Can we then conclude that it is very difficult to design-out radicalisation?
“You can't even design-out all kinds of crime, let alone radicalisation. Evidence shows that opportunistic crime can be tackled through material interventions. However, radicalisation, especially the violent extremist form, is almost by definition premeditated, and thus far from opportunistic. Better illumination or street bollards are therefore not going to stop a terrorist. But of course, there is also an opportunistic element to polarisation. In Belfast, for example, teenagers tend to get drunk on Friday evenings and then start fighting each other. Especially in the media these kinds of incidents get an ethnic or religious undertone. The headlines may report about a row between Protestants and Catholics even though the event had nothing to do with religion, but rather with drunkenness and boredom. And alcohol abuse is a type of behaviour you can do something about.”
What are the main similarities and differences between the four cities you researched when it comes to their patterns of radicalisation?
“You can definitely see similarities. Both Beirut and Belfast seem to be the long-standing poster children of conflict, whereas Amsterdam and Berlin are characterised by more recent problems. You might think that is the main overarching pattern, but it is just one of many ways how the cake can be sliced. There are also similarities, in other dimensions, between Amsterdam and Beirut, Belfast and Berlin or Berlin and Beirut. The latter two do not have fences, gates or walls to separate people – but for quite different reasons. In one particular sense, Berlin is the most unique case, I think. Most people in Beirut, Belfast and Amsterdam agree that in the most ideal situation people would get along and become friendly neighbours. However, in Berlin nobody says neo-Nazis should get along with Vietnamese immigrants. They simply want the neo-Nazi ideology to disappear. In the mainstream opinion, the very existence of the far-right ideology is illegitimate and therefore neo-Nazis having a drink with Turkish immigrants would miss the point.”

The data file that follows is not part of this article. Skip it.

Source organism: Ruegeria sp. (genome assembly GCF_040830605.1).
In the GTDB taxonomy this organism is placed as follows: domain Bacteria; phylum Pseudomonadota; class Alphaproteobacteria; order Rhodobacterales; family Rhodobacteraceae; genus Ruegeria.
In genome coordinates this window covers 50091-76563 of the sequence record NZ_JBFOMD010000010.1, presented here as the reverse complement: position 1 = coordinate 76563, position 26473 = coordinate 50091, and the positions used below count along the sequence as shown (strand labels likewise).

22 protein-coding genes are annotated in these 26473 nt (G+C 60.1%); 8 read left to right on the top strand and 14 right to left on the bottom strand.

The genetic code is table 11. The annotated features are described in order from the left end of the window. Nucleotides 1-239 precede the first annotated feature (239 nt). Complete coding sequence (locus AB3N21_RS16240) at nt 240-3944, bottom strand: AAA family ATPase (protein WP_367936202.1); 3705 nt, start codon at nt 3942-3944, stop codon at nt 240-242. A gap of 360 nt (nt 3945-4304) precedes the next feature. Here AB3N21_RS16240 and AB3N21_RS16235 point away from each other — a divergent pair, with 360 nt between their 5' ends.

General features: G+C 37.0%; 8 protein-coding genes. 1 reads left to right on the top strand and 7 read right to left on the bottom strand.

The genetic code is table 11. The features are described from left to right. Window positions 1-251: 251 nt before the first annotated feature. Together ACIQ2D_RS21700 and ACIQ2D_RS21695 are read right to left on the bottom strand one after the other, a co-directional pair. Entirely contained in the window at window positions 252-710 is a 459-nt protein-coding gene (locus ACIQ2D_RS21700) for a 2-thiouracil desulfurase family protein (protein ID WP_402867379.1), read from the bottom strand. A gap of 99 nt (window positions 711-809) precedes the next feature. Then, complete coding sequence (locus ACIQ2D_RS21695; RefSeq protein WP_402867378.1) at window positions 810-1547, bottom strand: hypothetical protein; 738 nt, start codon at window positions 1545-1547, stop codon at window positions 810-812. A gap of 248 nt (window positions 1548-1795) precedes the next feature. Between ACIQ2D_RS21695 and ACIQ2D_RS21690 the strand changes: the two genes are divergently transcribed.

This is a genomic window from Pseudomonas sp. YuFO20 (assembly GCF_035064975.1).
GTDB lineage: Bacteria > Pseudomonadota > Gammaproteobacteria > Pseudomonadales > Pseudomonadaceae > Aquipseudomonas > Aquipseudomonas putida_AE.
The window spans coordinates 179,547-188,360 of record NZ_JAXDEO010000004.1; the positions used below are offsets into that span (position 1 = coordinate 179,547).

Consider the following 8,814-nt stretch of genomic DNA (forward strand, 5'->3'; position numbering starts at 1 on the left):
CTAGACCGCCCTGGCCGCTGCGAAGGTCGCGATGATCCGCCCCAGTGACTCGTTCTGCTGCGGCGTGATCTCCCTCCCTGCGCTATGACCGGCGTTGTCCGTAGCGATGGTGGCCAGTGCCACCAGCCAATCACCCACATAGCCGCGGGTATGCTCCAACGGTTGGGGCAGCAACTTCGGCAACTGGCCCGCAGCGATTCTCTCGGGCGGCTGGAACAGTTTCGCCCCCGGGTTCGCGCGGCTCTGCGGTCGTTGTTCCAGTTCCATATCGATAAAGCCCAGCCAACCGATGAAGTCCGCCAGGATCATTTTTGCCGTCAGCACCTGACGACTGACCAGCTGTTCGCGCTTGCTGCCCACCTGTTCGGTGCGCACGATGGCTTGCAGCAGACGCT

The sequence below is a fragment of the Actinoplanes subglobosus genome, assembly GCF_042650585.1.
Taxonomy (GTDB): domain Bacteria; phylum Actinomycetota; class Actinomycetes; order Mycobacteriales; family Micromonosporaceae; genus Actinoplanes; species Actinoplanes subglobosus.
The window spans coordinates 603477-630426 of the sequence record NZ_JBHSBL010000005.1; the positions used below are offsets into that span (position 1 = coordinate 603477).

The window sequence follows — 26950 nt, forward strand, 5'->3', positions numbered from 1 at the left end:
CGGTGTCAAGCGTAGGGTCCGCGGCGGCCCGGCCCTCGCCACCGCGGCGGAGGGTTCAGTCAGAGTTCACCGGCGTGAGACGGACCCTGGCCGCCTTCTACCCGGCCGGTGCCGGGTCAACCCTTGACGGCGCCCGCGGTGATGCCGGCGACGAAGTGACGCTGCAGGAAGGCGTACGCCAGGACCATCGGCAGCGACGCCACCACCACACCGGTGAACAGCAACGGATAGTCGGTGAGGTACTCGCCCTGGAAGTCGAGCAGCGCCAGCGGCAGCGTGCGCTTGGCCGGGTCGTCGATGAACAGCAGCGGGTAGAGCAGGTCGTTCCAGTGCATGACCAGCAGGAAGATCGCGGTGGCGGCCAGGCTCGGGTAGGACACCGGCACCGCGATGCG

The results of this research project are presented in various academic publications, a final report and in an exhibition. Why did you decide to have such an exhibition?
“We wanted to reach out to the general public to stimulate debate and get feedback. Therefore we commissioned two artists from Vienna to create an exhibition. So far, the exhibition has only been shown in Belfast, but the reactions were very good. According to the venue that hosted the exhibition it was the best-visited event of the year. Also the media coverage from the BBC, the Irish Post and others was very positive. The exhibition is now touring to all other case study cities, plus Manchester; this was part of the original plan. In addition we have received invitations from several other cities and will show the exhibition in Exeter and London and potentially elsewhere.